Updated Wednesday, June 12*
A former prosecutor in the Central Park Five case, and seasonal Chilmark resident, Linda Fairstein, is facing intense backlash after the release of the Netflix series, “When They See Us,” a dramatization of the events surrounding the trial, recently premiering on the streaming platform.
According to the Associated Press (AP), Fairstein has resigned from at least two nonprofit boards due to intensified criticism of her role in the 1989 case. “Fairstein was the top Manhattan sex crimes prosecutor when five teenagers were charged with the 1989 rape and beating of an investment banker jogging in Central Park,” the AP story described, going on to say that their convictions were later overturned after convicted murderer and serial rapist Matias Reyes confessed to committing the crime, and DNA evidence linked him to the crime.
The teens have stated that they were coerced into confessing their involvement in the attack, and Fairstein observed the boys’ 1989 interrogation, conducted by another prosecutor and police, inciting the recent backlash. Since the collapse of the case, the AP reported, Fairstein “has denied the teens were coerced and defended authorities’ conduct in the case.” The city reached a roughly $41 million settlement with the five in 2003, following the 2002 confession of Reyes.
According to the AP, on Tuesday, the president of Vassar College posted a letter on its website saying that Linda Fairstein had resigned as a Board of Trustees member.
“I am told that Ms. Fairstein felt that, given the recent widespread debate over her role in the Central Park case, she believed that her continuing as a Board member would be harmful to Vassar,” Elizabeth H. Bradley wrote.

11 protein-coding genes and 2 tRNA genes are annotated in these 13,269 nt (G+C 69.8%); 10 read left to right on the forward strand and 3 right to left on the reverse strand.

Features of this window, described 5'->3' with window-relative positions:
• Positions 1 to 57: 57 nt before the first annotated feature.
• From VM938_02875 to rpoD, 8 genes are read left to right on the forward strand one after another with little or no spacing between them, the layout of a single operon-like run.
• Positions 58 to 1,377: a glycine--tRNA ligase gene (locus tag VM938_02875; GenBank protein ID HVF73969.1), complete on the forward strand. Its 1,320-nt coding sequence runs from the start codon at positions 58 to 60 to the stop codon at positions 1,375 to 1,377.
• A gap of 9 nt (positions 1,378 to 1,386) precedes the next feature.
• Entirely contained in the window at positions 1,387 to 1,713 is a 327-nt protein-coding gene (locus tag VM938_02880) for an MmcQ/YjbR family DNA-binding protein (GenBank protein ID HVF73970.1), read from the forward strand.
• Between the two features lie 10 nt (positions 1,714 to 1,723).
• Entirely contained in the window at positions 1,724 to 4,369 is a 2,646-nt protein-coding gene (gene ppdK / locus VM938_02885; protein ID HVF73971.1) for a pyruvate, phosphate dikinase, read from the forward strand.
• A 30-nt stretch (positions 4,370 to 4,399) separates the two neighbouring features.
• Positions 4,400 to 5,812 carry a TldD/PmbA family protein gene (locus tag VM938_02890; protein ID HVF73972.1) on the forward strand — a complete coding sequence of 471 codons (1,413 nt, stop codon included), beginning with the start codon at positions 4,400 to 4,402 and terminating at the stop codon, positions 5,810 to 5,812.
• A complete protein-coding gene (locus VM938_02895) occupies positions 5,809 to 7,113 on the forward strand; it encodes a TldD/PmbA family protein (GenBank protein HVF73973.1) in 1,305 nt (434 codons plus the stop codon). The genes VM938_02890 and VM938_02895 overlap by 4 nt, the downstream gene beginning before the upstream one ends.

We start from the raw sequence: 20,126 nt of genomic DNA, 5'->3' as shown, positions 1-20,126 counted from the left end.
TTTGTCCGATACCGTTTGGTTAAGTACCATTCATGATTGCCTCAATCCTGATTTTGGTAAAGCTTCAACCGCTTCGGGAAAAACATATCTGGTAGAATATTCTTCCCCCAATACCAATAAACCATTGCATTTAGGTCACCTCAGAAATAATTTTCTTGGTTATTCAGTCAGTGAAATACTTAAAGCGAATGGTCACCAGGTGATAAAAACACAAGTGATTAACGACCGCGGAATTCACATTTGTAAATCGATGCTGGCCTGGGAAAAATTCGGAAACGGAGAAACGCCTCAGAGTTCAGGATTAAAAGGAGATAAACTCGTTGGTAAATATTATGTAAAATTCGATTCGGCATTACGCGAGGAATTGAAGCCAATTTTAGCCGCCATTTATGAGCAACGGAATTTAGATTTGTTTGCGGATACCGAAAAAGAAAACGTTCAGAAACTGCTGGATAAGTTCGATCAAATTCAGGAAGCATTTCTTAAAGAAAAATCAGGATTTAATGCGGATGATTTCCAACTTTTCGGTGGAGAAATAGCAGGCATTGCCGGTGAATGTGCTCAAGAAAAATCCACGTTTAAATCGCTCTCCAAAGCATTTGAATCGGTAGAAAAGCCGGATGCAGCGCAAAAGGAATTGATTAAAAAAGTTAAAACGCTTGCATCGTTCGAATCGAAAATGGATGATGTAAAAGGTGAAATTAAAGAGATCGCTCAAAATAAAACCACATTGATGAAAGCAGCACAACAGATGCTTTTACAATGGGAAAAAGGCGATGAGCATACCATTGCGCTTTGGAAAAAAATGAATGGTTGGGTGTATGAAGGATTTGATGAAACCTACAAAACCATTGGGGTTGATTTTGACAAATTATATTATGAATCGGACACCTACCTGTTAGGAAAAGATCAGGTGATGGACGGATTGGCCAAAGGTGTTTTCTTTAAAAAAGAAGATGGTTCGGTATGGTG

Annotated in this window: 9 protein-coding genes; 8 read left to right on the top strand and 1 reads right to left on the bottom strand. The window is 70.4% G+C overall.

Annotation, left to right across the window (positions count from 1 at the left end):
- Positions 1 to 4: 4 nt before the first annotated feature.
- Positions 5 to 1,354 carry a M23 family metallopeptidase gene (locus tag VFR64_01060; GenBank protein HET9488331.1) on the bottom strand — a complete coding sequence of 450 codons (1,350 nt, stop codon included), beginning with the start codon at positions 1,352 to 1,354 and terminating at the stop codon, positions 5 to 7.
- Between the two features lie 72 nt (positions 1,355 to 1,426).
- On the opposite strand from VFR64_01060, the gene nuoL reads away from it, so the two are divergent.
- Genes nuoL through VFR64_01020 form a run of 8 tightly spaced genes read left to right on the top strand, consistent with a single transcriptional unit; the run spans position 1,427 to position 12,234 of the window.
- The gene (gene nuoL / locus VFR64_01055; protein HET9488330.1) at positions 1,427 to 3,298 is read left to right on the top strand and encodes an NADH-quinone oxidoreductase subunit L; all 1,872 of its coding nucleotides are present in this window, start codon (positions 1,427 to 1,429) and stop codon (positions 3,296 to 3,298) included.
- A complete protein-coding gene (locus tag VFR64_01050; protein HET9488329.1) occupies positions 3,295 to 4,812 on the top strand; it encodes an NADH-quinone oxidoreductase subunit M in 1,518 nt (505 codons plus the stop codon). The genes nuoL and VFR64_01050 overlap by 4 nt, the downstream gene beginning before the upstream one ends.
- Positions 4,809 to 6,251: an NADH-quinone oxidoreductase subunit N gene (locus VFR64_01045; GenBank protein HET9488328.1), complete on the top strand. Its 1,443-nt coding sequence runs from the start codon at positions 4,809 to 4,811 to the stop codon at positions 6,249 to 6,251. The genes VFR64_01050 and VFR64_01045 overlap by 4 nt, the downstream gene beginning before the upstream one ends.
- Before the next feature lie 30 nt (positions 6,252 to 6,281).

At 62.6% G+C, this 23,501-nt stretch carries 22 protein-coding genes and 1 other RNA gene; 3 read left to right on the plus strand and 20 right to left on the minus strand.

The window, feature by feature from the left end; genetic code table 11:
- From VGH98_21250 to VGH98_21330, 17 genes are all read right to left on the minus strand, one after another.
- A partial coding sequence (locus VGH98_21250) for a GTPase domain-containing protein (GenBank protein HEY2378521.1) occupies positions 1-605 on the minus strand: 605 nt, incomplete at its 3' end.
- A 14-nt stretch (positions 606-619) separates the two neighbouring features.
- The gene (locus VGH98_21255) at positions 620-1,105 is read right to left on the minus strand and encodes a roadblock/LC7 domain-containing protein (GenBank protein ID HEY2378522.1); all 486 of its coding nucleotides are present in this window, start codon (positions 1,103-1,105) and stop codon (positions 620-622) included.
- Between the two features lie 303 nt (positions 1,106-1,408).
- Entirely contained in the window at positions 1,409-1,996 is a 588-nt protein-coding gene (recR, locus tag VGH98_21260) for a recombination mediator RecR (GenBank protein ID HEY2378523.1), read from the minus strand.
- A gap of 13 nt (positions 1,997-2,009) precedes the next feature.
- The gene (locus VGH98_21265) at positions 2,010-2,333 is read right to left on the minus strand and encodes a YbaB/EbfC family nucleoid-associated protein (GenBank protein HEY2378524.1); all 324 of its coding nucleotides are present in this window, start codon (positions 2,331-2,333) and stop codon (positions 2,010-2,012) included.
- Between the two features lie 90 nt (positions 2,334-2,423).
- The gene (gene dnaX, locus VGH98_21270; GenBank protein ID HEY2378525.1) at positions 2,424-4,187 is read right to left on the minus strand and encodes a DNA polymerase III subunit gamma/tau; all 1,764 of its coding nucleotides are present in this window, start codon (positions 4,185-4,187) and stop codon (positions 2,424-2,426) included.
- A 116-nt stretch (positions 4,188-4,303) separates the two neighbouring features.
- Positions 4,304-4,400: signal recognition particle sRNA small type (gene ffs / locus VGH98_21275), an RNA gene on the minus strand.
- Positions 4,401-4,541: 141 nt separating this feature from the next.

Fairstein resides in both Manhattan and on Martha’s Vineyard, and aside from her time as a prosecutor, has made a career authoring crime novels. The Times spoke with Fairstein in March about her newest novel, Blood Oath, and the writing process.
“I like to write in the mornings, and especially feel energized by the calm and beauty of the Vineyard when I am at my Chilmark home in spring and summer. I have written most of this series of crime novels in my writing studio on the Vineyard,” Fairstein told Abby Remer, “since I was a prosecutor for 30 years and did the same work that she does, I expect that the readers will learn something about the world of criminal justice. It’s the authenticity of my own prosecutorial work that I think sets this series apart from so many others, and I hope that my readers will be gently informed about that work.”
Attempts to reach Fairstein through her publicist have been unsuccessful.
AP also reports that the victims-services agency, Safe Horizon, also confirmed Fairstein’s resignation on Tuesday, thanking her for “her decades of pioneering work on behalf of victims of sexual assault and abuse.”
In an interview with the New York Post published on Tuesday, Fairstein has claimed to have resigned from the boards of God’s Love We Deliver and Joyful Heart Foundation, a group with a mission to help survivors of the kind of crimes that Fairstein prosecuted, founded by actress Mariska Hargitay.
Fairstein told the Post she was forced to resign due to the “mob-mentality reaction” to the Netflix series, which has led to backlash as far as here on the Island, where people have called for her books to be taken off of shelves in local bookstores. Hashtags of #CancelLindaFarstein have sparked a movement, and there have been calls to withhold funding.
“Each of these organizations does great work,” Fairstein told the Post. “It’s so foolish of the bullies to punish the charities. Totally pig-headed and stupid.”
This is not the first time Fairstein has faced backlash. Last year, the Mystery Writers of America withdrew a major honor from Fairstein, following condemnation of her role in the Central Park Five case.
Fairstein has been a panelist for Islander’s Write, an event that showcases writers with ties to the Island. The event is sponsored, in part, by The Times.
*This post has been updated to include additional attributions to the Associated Press.